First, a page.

Girish Sant


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Vulnerability of Power Sector from Financial Globalisation: 

Vulnerability of Power Sector from Financial Globalisation Girish Sant Prayas – Energy Group, Pune

Power Sector in India: 

Power Sector in India Installed capacity ~ 110,000 MW (4 to 6% growth) Power sector turnover ~ $35 Billion p.a. ~ 50% houses without electricity (need very small quantity of power) Generation ownership ~ 20% private, 25% Central and by rest state government Distribution largely controlled by States

Major Stages in Electricity Sector: 

Major Stages in Electricity Sector

International influences: 

International influences Early period – import of equipment and finance (WB, Bilateral funding) IPPs (1992–2002) Un-bundling, Regulatory Commissions, Privatisation (1996+) Competition /market model (2003+)

The IPP Era: 

The IPP Era Major fall in US capacity addition IPP concept emerged in most developing countries State / utility finances under stress  bypassed by financing project on future cash flows + govt guarantees Preferential treatment to MNCs Demand over projection No competitive bidding One sided, high-cost contracts Allegations of huge pay-offs Influence of Export Credit Agencies (G8), MDBs, andamp; Governments International arbitration


High Cost of IPP Projects


Contribution of IPPs in India (1991-2001) v/s Efficiency Improvement of Existing Plants Contribution to Incremental Generation in FY 02 0 10000 20000 30000 40000 50000 60000 State /Central - Incremental Generation- better performance Licensees andamp; IPPs (Total Generation) Only IPPs (Total) MU Time wasted, basic issues ignored (worsening finances of sector), large compensation paid by many countries, Several Scams!

Examples of IPPs: 

Examples of IPPs Dabhol (Enron) Maharashtra 2200 MW Maheshwar (MP) 400 MW Spectrum (Rolls-Royce), GVK, Lanco, + several others (AP)  improved distribution recoveries to pay IPPs Bujagali (AES) 200 MW Uganda (role of IFC, WB Inspection Panel, corruption  project cost now reduced by 30%) Pakistan, Indonesia, Thailand … Large share of projects have continued…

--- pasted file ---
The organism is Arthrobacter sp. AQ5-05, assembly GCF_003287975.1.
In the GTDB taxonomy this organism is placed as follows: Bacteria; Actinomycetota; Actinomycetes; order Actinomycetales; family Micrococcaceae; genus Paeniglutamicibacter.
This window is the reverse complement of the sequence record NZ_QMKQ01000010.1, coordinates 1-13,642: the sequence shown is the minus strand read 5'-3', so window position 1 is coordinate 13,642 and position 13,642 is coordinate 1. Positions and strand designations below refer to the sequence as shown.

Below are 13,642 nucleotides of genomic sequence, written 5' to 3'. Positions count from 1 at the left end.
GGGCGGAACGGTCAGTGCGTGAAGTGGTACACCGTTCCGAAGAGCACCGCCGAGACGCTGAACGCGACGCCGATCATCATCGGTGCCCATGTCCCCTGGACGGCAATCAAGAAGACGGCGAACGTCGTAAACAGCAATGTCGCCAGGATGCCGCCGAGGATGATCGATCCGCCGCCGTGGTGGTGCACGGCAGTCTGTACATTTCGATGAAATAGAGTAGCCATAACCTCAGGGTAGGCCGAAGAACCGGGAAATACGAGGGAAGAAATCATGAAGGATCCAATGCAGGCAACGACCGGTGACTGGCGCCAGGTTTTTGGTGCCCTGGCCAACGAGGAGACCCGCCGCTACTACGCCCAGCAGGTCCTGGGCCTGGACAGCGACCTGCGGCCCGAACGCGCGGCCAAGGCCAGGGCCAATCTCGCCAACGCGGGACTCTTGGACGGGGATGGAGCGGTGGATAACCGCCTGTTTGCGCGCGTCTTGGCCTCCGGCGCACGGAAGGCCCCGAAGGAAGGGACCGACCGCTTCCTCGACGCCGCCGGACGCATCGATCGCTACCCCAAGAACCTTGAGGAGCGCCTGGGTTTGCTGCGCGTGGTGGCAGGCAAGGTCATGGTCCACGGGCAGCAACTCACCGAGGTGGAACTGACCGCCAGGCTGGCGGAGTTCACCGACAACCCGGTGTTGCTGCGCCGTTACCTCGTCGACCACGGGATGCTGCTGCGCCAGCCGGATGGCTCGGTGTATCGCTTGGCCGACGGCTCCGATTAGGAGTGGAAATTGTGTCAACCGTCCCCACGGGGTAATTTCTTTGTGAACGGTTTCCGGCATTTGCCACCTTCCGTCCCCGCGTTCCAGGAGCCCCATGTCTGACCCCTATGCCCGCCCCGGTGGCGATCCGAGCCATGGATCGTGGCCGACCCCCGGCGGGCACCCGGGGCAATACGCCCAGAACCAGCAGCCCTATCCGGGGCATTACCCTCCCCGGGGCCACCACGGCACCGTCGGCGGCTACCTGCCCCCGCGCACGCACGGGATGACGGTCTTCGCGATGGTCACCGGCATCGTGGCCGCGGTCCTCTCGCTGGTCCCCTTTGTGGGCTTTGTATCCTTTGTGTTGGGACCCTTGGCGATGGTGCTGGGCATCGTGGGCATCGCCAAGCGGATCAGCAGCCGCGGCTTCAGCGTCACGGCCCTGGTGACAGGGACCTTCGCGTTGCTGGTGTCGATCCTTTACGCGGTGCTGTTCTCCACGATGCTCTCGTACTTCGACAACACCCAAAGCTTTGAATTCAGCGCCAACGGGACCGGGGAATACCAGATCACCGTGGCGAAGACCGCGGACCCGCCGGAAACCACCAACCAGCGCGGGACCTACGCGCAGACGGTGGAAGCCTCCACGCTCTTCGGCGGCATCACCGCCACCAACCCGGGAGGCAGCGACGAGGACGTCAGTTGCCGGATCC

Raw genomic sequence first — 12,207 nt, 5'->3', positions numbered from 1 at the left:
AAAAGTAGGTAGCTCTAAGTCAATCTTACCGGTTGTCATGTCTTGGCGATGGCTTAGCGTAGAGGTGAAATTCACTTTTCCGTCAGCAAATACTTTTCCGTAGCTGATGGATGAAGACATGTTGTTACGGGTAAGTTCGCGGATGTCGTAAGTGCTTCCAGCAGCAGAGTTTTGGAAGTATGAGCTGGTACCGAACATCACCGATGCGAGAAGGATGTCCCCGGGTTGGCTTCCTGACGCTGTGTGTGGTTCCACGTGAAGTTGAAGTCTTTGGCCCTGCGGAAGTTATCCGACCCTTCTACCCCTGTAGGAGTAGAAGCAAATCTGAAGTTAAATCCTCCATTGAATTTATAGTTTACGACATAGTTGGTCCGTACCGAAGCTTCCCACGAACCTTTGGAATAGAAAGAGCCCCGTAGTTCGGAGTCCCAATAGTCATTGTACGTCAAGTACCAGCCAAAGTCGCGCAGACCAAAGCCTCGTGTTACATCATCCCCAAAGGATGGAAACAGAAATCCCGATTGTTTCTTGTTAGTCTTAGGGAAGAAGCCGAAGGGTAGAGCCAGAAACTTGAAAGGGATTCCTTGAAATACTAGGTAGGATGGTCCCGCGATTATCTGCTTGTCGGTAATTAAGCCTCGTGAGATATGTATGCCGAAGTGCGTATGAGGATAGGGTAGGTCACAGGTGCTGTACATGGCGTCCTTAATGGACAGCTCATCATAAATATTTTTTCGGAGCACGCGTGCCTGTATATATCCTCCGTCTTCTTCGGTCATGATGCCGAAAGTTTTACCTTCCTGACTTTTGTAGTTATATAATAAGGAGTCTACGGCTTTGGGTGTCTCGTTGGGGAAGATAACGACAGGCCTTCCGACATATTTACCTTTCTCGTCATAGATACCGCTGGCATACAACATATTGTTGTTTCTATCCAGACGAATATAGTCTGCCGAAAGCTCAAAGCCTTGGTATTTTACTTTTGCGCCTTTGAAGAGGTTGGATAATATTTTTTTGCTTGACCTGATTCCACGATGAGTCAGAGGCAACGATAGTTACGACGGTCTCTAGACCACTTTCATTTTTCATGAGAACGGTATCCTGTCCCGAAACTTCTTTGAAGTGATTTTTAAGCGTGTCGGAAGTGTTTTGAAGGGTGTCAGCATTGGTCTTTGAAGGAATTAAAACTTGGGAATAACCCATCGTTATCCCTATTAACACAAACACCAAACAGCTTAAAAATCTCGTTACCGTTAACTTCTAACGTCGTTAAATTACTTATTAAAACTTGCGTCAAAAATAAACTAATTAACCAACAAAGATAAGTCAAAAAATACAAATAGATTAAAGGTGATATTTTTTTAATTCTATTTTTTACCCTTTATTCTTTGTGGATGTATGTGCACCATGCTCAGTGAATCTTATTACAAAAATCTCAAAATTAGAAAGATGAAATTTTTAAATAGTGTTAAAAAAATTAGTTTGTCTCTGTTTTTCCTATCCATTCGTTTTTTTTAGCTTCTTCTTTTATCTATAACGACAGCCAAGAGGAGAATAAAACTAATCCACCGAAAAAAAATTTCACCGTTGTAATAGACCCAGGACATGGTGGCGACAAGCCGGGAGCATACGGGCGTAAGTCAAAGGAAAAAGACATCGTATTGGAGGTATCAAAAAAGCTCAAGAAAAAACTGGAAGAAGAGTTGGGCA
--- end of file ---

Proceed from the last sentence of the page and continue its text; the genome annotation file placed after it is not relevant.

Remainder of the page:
Un-bundling, privatisation, independent regulation (WB model): 

Un-bundling, privatisation, independent regulation (WB model) IPP process was unsustainable without improved recoveries from distribution. Section in WB was opposed to IPPs – promoted sector restructuring Orissa model – attempted in some countries In 1998, India adopted Regulatory commissions at the national level (in an attempt to reduce interference of minister in tariff setting and investments)

Rapid Replication of WB model - Un-bundling, Privatisation, and Independent Regulation: 

Rapid Replication of WB model - Un-bundling, Privatisation, and Independent Regulation WB states Uttar Pradesh (UP) Haryana Andhra Pradesh (AP) Rajasthan Karnataka ADB states Gujarat Madhya Pradesh (MP) Kerala Major Features: Govt Ownership  Private Ownership Budgetary Support  Private Capital Self-reliance  Globalization Cross-subsidy  Cost-based Pricing

Experience of distribution privatization: 

Experience of distribution privatization No clear verdict that it is superior, difficult to implement in India Major changes – e.g. Capital investments proposed by a Mumbai utility, tariff increase for poor

Impacts and continued problems: 

Impacts and continued problems

Hidden T&D losses: 

Maharashtra Utility: Estimated Theft of Euro 500 Mn p.a. Hidden Tandamp;D losses

Large Increase in Government Subsidy: 

Large Increase in Government Subsidy Grown to a quarter of expenses on All social services (that includes Revenue andamp; Capital expenses on Education, Medical, Water-supply / sanitation, Housing, Urban development, Labor welfare, Social security, etc.)


Competition in Power (Bulk / Retail) California adopted market solution even for Transmission pricing

California story of manipulation: 

California story of manipulation Industry unwilling to share high cost Nuke (stranded costs) in face of low cost gas Competition based on power-pool was setup Consultant called 'Perot Systems' implemented power Pool. 'Perot Systems' also gave blue-print to rig the system through back-door consultancy to Reliant and others! These generation companies rigged the pool using 'Perot Systems consultants' (Death Star, Get Shorty, Fat Boy, etc.)


California – Gas, electricity prices were rigged generating large rents. Public money was extensively used for bail over and above corporate bankruptcies Power revenues went from $ 2 to 9 Billion - 62% of the increase was due to monopoly power [Severin Borenstein 2000] Government closed down pool, entered in high cost long-term PPAs. Moving back to regulated model

Problems with power markets: 

Problems with power markets Scales of manipulation go up dramatically, Needs larger regulatory capacity, Difficult to implement in several countries Continuous intervention required Indian Situation Partial competition aimed at forcing tariff rationalisation, lowering cost of generation, and capacity addition Several problems in implementation, opposition by state

Desired Direction in India: 

Desired Direction in India Need for experiments of restructuring public sector – in collaboration with unions and other actors Hold back fundamental changes in the sector Increase democratic control on policy, operation of utility  accountability at different levels Increase regulatory capacity Franchisee model needs to be moderated


Girish Sant Prayas, Energy Group (Pune)

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